Business is business
If we are not, with Guerre, faced with a critical edition of a text, we are, nevertheless, confronted with a well-managed editorial operation. Of what nature? For the publisher, it is first of all a question of making up the deficit in the account left by Céline’s widow at his death in 2019 and of reimbursing himself for the substantial advances paid to the rightful claimants. For the latter, this is a major manoeuvre as well as a juicy financial deal.
Since his trial and conviction in 1950 (one year in prison and the general confiscation of half of all his property), Céline has never again escaped his lawyers. Far-right lawyers, such as Jean-Louis Tixier-Vignancour, who had obtained his amnesty in 1951, whom Jean-Marie Le Pen, his manager during the 1965 presidential campaign, found “too anti-Semitic” and of whom de Gaulle said: “Tixier is Vichy, the proud collaboration, the militia and the OAS”. François Gibault, a “right-wing anarchist”, whose career began in Tixier-Vignancour’s law firm, which remains his “model”, is today one of the two heirs of the writer, after having been the counsel of his widow, until her death in 2019. Céline manipulated his lawyers between 1946 and 1951, but it was them who decided the editorial destiny of his work and his public image. He is perhaps the only writer whose estate is not managed by his family, nor by a publisher, nor by a foundation, nor by a literary agent, but by his defence. Hence the feeling of a work under guardianship and the considerable bias in its editing and interpretation. The result is a biography in defence of the author, manuscripts that sell for a high price on the autograph market, that no one sees who is not authorised to see them, the forks imposed on the publisher, the idea, in 2018, of republishing the anti-Semitic pamphlets against the author’s will: in all, an enterprise of erasure, de-historicisation and rewriting aimed at reintegrating Céline into the national pantheon and turning him into a cash machine.
For in the end, it’s always about Céline’s status as a national writer. The long march of rehabilitation had begun in 1957, with the publication of D’un château l’autre, a chronicle of the life of the French exiles in Sigmaringen, in 1944-1945, around Pétain and Laval. The 1960s of Gaullism and the Nobel Prizes for Literature awarded to Camus (1957), Sartre (1964) and Beckett (1969) were hardly favourable. It was following the retro wave of the 1970s that Céline’s work gradually came to occupy a central place in the French literary landscape. There are now more than ten biographies of the writer, some of his wife and one of his cat.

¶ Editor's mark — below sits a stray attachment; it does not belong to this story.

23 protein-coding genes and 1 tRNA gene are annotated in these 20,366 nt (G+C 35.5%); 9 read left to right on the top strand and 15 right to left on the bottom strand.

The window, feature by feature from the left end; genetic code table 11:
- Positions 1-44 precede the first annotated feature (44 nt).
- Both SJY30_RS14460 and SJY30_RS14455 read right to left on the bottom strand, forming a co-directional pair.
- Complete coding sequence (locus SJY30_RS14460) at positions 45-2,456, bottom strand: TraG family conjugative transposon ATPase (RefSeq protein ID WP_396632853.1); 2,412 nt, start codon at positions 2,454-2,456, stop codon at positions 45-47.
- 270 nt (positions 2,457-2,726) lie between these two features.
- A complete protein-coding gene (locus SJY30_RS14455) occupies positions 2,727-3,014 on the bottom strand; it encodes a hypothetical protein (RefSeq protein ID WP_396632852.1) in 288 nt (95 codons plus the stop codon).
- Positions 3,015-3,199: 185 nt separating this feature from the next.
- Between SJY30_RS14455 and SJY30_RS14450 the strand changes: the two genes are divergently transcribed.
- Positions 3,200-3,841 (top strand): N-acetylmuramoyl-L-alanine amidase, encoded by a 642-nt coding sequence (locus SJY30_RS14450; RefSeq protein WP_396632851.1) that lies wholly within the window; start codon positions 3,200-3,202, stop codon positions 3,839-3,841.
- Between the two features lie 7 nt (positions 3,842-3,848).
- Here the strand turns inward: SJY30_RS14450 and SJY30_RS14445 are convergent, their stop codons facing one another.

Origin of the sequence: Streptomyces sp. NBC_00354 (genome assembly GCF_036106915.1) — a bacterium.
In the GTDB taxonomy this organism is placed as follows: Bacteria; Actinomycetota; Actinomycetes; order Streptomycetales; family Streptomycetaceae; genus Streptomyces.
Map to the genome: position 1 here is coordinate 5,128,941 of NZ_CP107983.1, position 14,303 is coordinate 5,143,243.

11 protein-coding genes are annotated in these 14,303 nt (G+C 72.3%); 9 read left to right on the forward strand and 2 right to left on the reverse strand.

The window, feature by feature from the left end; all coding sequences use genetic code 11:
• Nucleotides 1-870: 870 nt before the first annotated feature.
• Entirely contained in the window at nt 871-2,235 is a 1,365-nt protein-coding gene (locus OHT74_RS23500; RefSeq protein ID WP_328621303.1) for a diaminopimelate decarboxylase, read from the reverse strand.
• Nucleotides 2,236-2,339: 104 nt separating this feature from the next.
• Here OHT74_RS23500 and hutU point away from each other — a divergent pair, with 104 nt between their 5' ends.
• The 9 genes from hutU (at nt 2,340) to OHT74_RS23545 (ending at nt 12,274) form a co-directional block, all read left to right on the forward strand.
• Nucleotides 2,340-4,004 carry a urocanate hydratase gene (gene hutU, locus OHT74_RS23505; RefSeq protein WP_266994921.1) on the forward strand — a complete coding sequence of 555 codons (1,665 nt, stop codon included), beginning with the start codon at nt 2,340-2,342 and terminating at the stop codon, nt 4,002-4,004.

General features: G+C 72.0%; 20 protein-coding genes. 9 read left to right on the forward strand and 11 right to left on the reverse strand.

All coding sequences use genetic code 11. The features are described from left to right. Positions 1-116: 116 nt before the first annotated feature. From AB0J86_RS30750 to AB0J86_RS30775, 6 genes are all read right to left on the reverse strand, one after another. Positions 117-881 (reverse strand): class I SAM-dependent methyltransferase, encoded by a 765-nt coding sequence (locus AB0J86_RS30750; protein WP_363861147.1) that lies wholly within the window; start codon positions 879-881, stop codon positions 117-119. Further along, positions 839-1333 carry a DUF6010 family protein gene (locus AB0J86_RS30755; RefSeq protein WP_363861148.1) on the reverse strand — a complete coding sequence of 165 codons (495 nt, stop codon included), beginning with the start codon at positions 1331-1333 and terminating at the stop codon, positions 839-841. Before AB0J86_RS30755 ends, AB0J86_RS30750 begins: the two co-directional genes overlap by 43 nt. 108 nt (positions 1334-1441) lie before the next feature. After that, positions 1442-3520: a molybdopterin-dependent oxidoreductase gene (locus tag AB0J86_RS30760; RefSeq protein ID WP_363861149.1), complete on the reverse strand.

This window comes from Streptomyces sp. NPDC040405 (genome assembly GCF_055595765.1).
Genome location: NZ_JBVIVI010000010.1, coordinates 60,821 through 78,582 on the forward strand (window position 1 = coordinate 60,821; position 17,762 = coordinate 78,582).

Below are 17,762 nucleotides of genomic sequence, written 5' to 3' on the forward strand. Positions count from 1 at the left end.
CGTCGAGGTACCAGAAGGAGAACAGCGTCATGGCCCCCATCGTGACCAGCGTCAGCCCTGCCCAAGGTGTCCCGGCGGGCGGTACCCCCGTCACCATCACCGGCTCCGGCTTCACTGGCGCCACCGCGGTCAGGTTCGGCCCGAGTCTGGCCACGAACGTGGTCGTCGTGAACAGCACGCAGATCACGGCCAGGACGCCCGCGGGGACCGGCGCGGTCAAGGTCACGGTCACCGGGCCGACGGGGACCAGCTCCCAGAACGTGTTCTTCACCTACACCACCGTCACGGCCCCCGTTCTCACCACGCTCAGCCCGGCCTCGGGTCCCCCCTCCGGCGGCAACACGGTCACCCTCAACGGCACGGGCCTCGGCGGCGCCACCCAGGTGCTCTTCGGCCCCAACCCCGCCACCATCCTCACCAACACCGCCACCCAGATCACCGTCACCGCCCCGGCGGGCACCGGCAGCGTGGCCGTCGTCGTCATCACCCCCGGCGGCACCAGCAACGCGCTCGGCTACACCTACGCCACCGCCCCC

In 2011, the aborted commemoration of the fiftieth anniversary of Céline’s death, listed and then withdrawn from the Compendium of National Celebrations, had destabilised the status of the national writer. The aim now is to rectify the failed commemoration of 2011. Without being, far from it, the announced masterpiece, Guerre comes at the right time: the first world war erases the second, and whitewashes the Céline of 1937-1944. The publication already produces a reversal effect. In 2018, Gallimard wanted to publish the pamphlets in an annotated, even critical, edition, at the risk of tarnishing its reputation as a publisher by turning anti-Semitism into an “editorial market” (Michel Winock). Today, with the reappeared manuscripts, Céline becomes a writer again, the one of the years 1932-1936, before the descent into anti-Semitism (which seems to be only a purgatory since there is again a question of republishing the pamphlets).
The resurfacing, in 2020, of more than 5300 missing leaflets, preserved and transmitted intact by the children of the Resistance fighters, and Jean-Pierre Thibaudat their mediator, changes the situation. The “manuscript that disappeared in 1944” of Guerre, the publisher Pascal Fouché is careful to specify, is “well preserved”. The copyright holder insists on talking about “stolen” manuscripts in the foreword. The lawyer agrees with his client: “purified, isn’t that, above all, what it means to be stolen” (Interviews with Professor Y, 1955).